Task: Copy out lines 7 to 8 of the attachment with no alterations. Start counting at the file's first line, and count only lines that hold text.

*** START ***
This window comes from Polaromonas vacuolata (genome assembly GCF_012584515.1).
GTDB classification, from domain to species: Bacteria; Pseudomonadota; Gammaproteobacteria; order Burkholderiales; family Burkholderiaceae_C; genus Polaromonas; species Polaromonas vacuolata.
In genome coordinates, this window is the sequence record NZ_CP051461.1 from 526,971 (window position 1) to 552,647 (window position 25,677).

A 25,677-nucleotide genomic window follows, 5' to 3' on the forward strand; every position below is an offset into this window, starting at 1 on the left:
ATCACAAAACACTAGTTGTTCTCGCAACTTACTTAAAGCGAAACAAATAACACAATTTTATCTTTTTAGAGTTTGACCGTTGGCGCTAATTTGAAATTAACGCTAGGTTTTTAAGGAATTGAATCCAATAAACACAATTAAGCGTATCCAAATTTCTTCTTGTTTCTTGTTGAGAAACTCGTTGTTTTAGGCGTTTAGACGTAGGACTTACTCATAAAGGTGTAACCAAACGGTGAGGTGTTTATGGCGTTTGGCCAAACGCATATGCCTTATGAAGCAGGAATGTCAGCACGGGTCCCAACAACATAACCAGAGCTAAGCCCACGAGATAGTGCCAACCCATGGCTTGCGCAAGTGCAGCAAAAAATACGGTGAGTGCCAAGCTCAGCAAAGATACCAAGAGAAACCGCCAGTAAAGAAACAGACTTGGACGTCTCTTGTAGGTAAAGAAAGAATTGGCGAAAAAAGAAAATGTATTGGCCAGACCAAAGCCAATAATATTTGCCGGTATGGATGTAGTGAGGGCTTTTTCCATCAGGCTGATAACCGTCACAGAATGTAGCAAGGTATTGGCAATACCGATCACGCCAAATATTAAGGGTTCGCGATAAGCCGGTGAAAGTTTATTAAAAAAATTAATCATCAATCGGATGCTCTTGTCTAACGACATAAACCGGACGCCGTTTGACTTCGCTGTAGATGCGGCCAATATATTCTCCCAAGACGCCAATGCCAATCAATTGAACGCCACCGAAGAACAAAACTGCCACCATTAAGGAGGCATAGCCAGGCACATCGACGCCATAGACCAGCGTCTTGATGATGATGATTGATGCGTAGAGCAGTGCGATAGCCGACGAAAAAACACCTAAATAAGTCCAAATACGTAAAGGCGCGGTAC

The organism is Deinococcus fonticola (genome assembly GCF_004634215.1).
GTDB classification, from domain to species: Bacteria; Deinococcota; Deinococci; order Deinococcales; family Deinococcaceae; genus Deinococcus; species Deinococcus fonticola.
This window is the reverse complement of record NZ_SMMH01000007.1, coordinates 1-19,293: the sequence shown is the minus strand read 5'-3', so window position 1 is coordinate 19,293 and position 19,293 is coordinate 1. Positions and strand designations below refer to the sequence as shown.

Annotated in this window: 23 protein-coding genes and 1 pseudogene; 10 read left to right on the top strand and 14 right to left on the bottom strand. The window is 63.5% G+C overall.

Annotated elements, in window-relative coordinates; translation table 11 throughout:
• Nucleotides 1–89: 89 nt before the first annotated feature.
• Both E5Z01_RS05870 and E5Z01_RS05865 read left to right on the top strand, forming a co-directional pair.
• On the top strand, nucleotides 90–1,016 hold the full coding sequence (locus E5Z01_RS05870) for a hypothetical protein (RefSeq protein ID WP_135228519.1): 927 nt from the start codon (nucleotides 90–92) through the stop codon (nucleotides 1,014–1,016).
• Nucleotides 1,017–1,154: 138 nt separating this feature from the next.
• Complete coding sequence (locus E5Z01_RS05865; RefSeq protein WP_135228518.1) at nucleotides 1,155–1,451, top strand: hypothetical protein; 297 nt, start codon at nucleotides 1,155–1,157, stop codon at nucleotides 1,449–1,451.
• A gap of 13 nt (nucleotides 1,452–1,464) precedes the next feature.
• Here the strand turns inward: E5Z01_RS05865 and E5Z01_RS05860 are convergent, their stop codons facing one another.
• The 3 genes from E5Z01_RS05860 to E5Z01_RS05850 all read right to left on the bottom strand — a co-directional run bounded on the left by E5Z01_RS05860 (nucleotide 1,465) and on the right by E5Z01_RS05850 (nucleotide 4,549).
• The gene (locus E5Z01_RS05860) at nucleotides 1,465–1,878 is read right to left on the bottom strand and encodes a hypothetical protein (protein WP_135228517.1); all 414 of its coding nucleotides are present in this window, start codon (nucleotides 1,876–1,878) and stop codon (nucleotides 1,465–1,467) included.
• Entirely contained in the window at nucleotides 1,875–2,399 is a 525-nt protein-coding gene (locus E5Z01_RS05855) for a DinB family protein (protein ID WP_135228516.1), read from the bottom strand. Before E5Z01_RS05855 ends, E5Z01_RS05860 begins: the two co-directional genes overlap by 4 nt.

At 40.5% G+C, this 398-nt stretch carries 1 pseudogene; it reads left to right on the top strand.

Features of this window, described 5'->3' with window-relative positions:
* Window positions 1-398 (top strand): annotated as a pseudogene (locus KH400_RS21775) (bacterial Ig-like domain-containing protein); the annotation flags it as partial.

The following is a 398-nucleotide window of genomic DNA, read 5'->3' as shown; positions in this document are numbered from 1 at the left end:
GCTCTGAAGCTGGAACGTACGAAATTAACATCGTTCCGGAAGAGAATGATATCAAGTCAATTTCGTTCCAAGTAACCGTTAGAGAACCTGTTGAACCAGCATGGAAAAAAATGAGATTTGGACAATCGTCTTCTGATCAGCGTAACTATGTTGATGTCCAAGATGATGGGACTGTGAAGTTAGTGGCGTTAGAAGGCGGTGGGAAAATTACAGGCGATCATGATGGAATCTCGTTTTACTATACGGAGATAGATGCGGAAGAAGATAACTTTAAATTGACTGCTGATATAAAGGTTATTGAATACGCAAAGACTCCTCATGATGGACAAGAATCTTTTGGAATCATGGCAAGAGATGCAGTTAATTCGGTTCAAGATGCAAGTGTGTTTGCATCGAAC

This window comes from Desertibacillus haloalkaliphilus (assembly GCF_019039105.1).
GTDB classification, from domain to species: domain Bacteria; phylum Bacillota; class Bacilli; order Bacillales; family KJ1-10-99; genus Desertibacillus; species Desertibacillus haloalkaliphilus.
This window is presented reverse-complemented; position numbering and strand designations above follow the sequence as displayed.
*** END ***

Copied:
GTDB classification, from domain to species: Bacteria; Deinococcota; Deinococci; order Deinococcales; family Deinococcaceae; genus Deinococcus; species Deinococcus fonticola.
This window is the reverse complement of record NZ_SMMH01000007.1, coordinates 1-19,293: the sequence shown is the minus strand read 5'-3', so window position 1 is coordinate 19,293 and position 19,293 is coordinate 1. Positions and strand designations below refer to the sequence as shown.